Reforming conflict of interest statements

Steve Simon


In a recent talk, I was asked to disclose any conflicts of interest. I did so, but I also commented that the organization I was speaking to, as well as most other organizations have a poorly thought out conflict of interest policy. The problem with most of these policies is that they make it hard to disclose conflicts and easy to pretend that no conflicts exist. I believe that rather than having an easy box to check, make the statement of no conflict a more detailed one.

Conflicts are only of potential interest when you are presenting information about a commercial product, or you are advocating a change in regulations that might influence a company’s bottom line. If your talk is about how everyone should present their data using confidence intervals, it doesn’t matter how much money you have gotten from any source.

If you mention a commercial product, then the only conflicts that matter are financial ties associated with a company that produces that commercial product or with a company that produces a competing product. I received a nice gift from someone I helped with a consulting assignment. It was a CD of “Opera Digest.” Now this is potentially reportable if I was reviewing their product or if I was advocating that Wagner play in the background of all operating rooms. But for any reasonable article that I might write, the gift of “Opera Digest” should not be reported.

So asking for details about any financial support from any drug company is rather silly. You only need to know about companies that produce or compete with products that you are discussing in your talk.

Advocacy is a bit trickier. Just about every paper advocates something. Advocacy only becomes a concern when you are advocating changes in the policies of a regulatory body, such as the U.S. Food and Drug Administration. Some changes (the FDA should hire more Epidemiologists) do not have any impact on any commercial concern, but others do. If you are advocating that the FDA should allow drug companies to present meta-analytic data in place of randomized trials, this change would greatly lower the approval costs of a new drug and improve the financial bottom line of many drug companies. This may still be a perfectly valid recommendation, but when you make it, be sure to disclose any financial interests associated with companies that might benefit from your proposed reform.

So instead of a no conflict of interest box, include the following questions.

  1. What commercial products are mentioned in your talk? (if none, skip to 4).

  2. For each product, detail any financial ties to the company that makes this product.

  3. For each product, detail any financial ties to companies that make a competing product.

  4. Are you advocating any changes in policies or regulations in your talk? (if none, skip to 7).

  5. Detail any financial ties to companies that might benefit from your proposed change.

  6. Detail any financial ties to competitors of companies that might be harmed by your proposed change.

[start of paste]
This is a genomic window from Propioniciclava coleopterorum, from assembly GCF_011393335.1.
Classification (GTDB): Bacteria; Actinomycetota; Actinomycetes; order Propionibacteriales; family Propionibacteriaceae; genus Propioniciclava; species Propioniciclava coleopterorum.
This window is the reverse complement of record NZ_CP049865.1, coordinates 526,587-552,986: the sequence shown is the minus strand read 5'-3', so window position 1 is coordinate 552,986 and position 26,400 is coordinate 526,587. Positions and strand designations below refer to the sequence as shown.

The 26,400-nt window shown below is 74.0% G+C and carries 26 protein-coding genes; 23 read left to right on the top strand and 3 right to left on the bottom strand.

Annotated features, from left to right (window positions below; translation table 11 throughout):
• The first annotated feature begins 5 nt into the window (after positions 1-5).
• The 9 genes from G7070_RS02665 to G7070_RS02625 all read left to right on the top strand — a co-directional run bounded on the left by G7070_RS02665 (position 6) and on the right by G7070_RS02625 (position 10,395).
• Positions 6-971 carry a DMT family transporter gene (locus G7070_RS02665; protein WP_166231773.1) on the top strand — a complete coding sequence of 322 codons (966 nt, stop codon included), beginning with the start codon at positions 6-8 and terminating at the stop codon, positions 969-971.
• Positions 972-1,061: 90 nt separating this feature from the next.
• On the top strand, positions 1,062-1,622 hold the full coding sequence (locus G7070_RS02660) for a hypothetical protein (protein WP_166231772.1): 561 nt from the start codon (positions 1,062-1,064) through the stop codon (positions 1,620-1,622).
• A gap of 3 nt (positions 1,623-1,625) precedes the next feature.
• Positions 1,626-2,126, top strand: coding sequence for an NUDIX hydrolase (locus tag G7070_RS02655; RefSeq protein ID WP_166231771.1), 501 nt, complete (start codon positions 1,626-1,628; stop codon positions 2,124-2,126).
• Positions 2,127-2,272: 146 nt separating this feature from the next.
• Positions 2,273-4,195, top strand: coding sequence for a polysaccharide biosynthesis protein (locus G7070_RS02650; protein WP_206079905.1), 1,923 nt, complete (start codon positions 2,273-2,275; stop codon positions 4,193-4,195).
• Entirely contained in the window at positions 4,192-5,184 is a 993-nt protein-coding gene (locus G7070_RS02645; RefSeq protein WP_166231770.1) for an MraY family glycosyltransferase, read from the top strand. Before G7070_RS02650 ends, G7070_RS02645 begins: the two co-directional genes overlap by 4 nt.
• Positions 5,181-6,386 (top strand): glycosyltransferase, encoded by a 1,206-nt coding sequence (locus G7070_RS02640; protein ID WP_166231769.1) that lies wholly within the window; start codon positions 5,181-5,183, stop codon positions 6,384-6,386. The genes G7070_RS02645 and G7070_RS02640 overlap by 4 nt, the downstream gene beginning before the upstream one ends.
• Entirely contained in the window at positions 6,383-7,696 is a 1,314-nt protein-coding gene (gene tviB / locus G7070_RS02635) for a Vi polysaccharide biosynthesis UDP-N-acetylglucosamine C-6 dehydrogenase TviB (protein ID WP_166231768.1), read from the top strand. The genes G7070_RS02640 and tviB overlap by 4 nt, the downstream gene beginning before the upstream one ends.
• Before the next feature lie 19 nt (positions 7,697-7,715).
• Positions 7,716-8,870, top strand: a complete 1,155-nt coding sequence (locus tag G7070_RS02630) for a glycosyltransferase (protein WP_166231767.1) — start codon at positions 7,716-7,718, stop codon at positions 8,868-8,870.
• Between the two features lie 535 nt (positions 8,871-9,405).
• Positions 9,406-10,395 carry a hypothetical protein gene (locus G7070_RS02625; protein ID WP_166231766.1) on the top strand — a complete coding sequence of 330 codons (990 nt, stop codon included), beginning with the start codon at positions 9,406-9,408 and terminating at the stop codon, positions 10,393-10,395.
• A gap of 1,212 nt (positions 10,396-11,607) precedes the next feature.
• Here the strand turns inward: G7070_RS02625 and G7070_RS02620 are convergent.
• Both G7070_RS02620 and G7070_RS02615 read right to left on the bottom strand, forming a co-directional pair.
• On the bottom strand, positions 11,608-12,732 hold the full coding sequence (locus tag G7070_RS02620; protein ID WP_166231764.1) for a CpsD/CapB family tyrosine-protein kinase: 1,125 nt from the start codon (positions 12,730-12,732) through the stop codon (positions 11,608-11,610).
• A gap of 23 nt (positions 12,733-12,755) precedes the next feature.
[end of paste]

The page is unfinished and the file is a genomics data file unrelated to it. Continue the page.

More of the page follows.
7. Are there any other relevant financial ties that your audience would want to know about?

The phrase “financial ties” needs a careful definition, of course. You must mention employment by the company. You must also mention any consulting arrangements and private research grants from the company. You should mention any stock ownership, excluding ownership via a mutual fund where you have no direct control over the investment choices. Finally, mention any gifts you have received from a company of more than nominal value. Attending a training class sponsored by a company does not count as a conflict, unless the company defrays part or all of your travel or provides lavish materials or food (the rubber chicken that most hotels provide during catered lunch doesn’t count). Any financial tie involving a direct family member (spouse, sibling, or child) deserves the same disclosure as a financial tie to you directly.

Some people, for example, have stated that being a recipient of a government grant produces a conflict of interest, because it encourages people to skew results towards those that the governmental agency wants to see. It’s an argument that on its face looks good. I believe, however, that this is a red herring that is raised by people who want to distract attention from the fact that they have very real corporate conflicts that they want to minimize. If you expand the sphere of people who have to declare a conflict, then your conflict doesn’t stand out quite as much. Furthermore, although there are many empirical examples of how corporate financial ties can produce skewed research results, I am unaware of any research that shows a similar problem with government funded research. That doesn’t mean that there isn’t a problem, just that the critics have not made a convincing case yet.

There has been a lot written about non-financial conflicts of interest in general and intellectual conflicts of interest in particular. I’m skeptical about these as well, but the whole topic needs more discussion.

You can find an earlier version of this page on my old website.